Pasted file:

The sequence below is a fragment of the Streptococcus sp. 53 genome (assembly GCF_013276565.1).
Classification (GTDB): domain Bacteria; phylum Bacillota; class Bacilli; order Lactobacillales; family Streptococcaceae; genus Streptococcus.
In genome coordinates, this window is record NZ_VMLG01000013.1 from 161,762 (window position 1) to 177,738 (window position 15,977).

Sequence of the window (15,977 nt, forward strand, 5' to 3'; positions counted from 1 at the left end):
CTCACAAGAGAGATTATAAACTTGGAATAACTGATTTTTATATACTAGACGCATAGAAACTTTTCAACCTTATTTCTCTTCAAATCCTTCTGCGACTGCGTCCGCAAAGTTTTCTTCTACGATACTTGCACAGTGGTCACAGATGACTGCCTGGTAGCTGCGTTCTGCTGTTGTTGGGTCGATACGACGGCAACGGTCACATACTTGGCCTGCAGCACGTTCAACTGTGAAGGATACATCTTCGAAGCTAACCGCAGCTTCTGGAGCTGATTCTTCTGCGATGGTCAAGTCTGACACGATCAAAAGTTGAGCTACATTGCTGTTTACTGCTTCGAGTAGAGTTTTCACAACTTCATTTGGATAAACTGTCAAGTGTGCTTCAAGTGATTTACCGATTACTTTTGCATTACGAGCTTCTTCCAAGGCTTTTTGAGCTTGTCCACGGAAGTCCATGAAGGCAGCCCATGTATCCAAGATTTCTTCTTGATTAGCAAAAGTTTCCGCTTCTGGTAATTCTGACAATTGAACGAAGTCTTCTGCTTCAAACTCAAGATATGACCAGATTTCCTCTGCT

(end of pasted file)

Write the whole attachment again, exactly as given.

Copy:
The sequence below is a fragment of the Streptococcus sp. 53 genome (assembly GCF_013276565.1).
Classification (GTDB): domain Bacteria; phylum Bacillota; class Bacilli; order Lactobacillales; family Streptococcaceae; genus Streptococcus.
In genome coordinates, this window is record NZ_VMLG01000013.1 from 161,762 (window position 1) to 177,738 (window position 15,977).

Sequence of the window (15,977 nt, forward strand, 5' to 3'; positions counted from 1 at the left end):
CTCACAAGAGAGATTATAAACTTGGAATAACTGATTTTTATATACTAGACGCATAGAAACTTTTCAACCTTATTTCTCTTCAAATCCTTCTGCGACTGCGTCCGCAAAGTTTTCTTCTACGATACTTGCACAGTGGTCACAGATGACTGCCTGGTAGCTGCGTTCTGCTGTTGTTGGGTCGATACGACGGCAACGGTCACATACTTGGCCTGCAGCACGTTCAACTGTGAAGGATACATCTTCGAAGCTAACCGCAGCTTCTGGAGCTGATTCTTCTGCGATGGTCAAGTCTGACACGATCAAAAGTTGAGCTACATTGCTGTTTACTGCTTCGAGTAGAGTTTTCACAACTTCATTTGGATAAACTGTCAAGTGTGCTTCAAGTGATTTACCGATTACTTTTGCATTACGAGCTTCTTCCAAGGCTTTTTGAGCTTGTCCACGGAAGTCCATGAAGGCAGCCCATGTATCCAAGATTTCTTCTTGATTAGCAAAAGTTTCCGCTTCTGGTAATTCTGACAATTGAACGAAGTCTTCTGCTTCAAACTCAAGATATGACCAGATTTCCTCTGCT